When delving into the differences between male and female drivers when it comes to reverse parking, there are very interesting differences; on average men were more affected as their heart rates increased by 51%, whilst female drivers saw a 42% increase.

Resting Heart Rate Increase When Performing Reverse Parking
#1 52 74%
#2 72 71%
#3 54 65%
#4 80 62%
#5 61 58%
#6 64 56%
#7 62 51%
#8 59 49%
#9 59 49%
#10 63 48%
#11 66 46%
#13 55 44%
#14 78 39%
#15 65 38%
#16 61 33%
#17 59 29%
#18 57 20%
#19 62 19%
#20 60 14%

Heart Rate Study Results When Forward Bay Parking

Coming in third in impact level is the forward bay park, which caused heart rates to increase by nearly 41% on average with the most significant increase for one participant being 69%.

There are very slim margins when comparing the male and female results for forward bay parking; the average male drivers heart rate increased by just over 41%, whilst the heart rate of female drivers rose by just over 40%.

Resting Heart Rate Increase When Performing Parallel Park
#1 61 69%
#2 54 63%
#3 61 62%
#4 57 58%
#5 59 53%
#6 62 52%
#7 66 49%
#8 60 48%
#9 64 47%
#10 59 46%
#11 55 46%
#12 62 44%
#13 65 42%
#14 63 38%
#15 54 32%
#16 52 15%
#17 59 15%
#18 72 14%
#19 80 14%
#20 78 8%

Parking Survey Results

Car park

By surveying British drivers, we discovered just how prevalent the fear of parking is. We asked our drivers to admit how much they fear certain parking manoeuvres, the lengths they have gone to avoid certain parking situations and how they rate parallel parking in comparison to other things that scare them - and it's clear that the parking fear is real.

How Does Parking Make Us Feel?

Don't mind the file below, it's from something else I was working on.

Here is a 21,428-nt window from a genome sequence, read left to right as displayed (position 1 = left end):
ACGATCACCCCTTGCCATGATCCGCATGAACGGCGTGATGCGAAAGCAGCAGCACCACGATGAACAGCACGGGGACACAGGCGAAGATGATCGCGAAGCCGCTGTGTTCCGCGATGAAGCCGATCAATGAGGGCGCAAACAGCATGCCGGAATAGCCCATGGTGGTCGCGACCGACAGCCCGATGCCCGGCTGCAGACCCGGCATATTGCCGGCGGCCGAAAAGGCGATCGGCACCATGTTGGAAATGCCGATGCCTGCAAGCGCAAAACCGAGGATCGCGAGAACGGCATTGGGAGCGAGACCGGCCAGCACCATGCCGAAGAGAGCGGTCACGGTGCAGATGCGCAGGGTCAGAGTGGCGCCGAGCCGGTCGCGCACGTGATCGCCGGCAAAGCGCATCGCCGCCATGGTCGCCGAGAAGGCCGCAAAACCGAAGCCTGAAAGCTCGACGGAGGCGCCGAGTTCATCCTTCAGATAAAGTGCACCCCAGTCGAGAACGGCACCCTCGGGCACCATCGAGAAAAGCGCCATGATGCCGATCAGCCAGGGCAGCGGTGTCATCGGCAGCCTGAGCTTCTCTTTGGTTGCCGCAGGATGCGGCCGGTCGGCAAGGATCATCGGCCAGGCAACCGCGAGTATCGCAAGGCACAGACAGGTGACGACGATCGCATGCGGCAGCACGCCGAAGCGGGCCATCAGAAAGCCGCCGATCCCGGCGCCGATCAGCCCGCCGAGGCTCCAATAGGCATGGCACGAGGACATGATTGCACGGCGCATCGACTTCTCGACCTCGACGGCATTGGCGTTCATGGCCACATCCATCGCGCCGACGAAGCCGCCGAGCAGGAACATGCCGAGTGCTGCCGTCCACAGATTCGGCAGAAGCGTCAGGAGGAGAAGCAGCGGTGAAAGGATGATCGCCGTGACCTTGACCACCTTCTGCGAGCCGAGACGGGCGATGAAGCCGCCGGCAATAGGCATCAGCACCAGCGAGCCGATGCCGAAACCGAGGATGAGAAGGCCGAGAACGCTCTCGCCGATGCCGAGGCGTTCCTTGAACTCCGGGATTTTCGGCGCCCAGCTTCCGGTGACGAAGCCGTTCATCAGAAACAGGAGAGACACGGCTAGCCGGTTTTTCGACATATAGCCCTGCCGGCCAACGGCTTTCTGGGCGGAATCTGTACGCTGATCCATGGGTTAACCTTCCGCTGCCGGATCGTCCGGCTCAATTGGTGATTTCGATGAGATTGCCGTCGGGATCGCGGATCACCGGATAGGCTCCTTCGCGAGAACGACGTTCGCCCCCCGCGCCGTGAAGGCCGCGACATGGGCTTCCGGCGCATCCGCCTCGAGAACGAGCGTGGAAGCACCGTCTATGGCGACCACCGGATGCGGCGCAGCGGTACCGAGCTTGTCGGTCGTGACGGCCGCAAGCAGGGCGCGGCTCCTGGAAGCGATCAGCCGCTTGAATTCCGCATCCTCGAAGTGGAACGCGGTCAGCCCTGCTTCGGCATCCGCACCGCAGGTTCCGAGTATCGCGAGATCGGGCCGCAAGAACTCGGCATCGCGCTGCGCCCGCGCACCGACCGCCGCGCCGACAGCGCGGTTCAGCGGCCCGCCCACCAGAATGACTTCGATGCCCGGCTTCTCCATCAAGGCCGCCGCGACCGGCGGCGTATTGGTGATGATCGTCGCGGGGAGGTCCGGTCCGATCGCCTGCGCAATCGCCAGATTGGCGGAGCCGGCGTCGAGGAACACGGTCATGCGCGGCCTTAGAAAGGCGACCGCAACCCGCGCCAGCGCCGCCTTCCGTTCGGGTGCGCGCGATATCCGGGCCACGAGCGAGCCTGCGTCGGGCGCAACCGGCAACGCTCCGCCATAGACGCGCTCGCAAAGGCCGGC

Over 1 in 4 drivers (26%) admit to finding parallel parking or bay parking stressful; however, it is clear it gets better with practice, as 37% of 17-24-year-olds feel stressed performing this manoeuvre compared to just 21% of those aged 55 and above.

Similarly, 1 in 4 drivers (25%) admit to driving past a parking space when they fear they cannot get into or feel too stressed to attempt it. In a similar vein, drivers are also happy to let their passenger park their vehicles for them if a space looks too tricky to get into; more male drivers have asked a passenger to reverse park their cars for them than women have, with 13% of men saying they have compared to 11% of women. Remember - it is illegal for someone to drive your car if they are not insured to do so. The Highway Code states that if someone is caught driving a vehicle they aren't insured on, then they could face a penalty fine of £300 and 6 points on their driver's licence. This type of offence also puts you at risk of a high car insurance premium in the future.

In fact, our survey proves that drivers are willing to go to extreme lengths to avoid parallel or reverse parking, even if it means breaking the rules! Whether it is parking on double-yellow lines, mounting a pavement and blocking passenger walkways or even leaving your car in a permit holder-only area. 11% of drivers admit to parking illegally instead of attempting a tricky parking manoeuvre. It is 25-34-year-olds who are the guiltiest generation, with nearly 1 in 6 admitting to illegal parking.

Men are more guilty of illegal parking than women - just 3% of female drivers said they have resorted to illegally parking their cars to avoid a tricky space compared to almost 9% of male drivers.

It's not just parallel parking that gets us feeling flustered - over 1 in 5 drivers (21%) think reverse parking into a bay is a stressful experience, too.

How Scary Do We *Actually* Find It?

parking cars